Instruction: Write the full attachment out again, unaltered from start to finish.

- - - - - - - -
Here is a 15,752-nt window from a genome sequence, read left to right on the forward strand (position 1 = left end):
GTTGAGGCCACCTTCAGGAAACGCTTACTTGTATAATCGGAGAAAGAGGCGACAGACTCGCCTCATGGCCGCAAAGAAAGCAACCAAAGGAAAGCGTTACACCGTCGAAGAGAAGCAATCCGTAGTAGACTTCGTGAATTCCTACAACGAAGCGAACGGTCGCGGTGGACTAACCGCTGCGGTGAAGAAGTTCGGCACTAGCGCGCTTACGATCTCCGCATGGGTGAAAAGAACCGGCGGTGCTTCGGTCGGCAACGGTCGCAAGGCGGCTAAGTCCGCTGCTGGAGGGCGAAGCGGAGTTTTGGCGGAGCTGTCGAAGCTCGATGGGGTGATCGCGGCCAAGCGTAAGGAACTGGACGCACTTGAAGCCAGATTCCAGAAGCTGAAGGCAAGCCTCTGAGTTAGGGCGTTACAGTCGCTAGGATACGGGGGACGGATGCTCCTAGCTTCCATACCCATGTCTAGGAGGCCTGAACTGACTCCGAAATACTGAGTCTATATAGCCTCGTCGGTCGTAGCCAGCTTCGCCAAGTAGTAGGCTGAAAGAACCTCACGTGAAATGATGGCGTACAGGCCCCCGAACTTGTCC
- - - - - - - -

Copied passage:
Here is a 15,752-nt window from a genome sequence, read left to right on the forward strand (position 1 = left end):
GTTGAGGCCACCTTCAGGAAACGCTTACTTGTATAATCGGAGAAAGAGGCGACAGACTCGCCTCATGGCCGCAAAGAAAGCAACCAAAGGAAAGCGTTACACCGTCGAAGAGAAGCAATCCGTAGTAGACTTCGTGAATTCCTACAACGAAGCGAACGGTCGCGGTGGACTAACCGCTGCGGTGAAGAAGTTCGGCACTAGCGCGCTTACGATCTCCGCATGGGTGAAAAGAACCGGCGGTGCTTCGGTCGGCAACGGTCGCAAGGCGGCTAAGTCCGCTGCTGGAGGGCGAAGCGGAGTTTTGGCGGAGCTGTCGAAGCTCGATGGGGTGATCGCGGCCAAGCGTAAGGAACTGGACGCACTTGAAGCCAGATTCCAGAAGCTGAAGGCAAGCCTCTGAGTTAGGGCGTTACAGTCGCTAGGATACGGGGGACGGATGCTCCTAGCTTCCATACCCATGTCTAGGAGGCCTGAACTGACTCCGAAATACTGAGTCTATATAGCCTCGTCGGTCGTAGCCAGCTTCGCCAAGTAGTAGGCTGAAAGAACCTCACGTGAAATGATGGCGTACAGGCCCCCGAACTTGTCC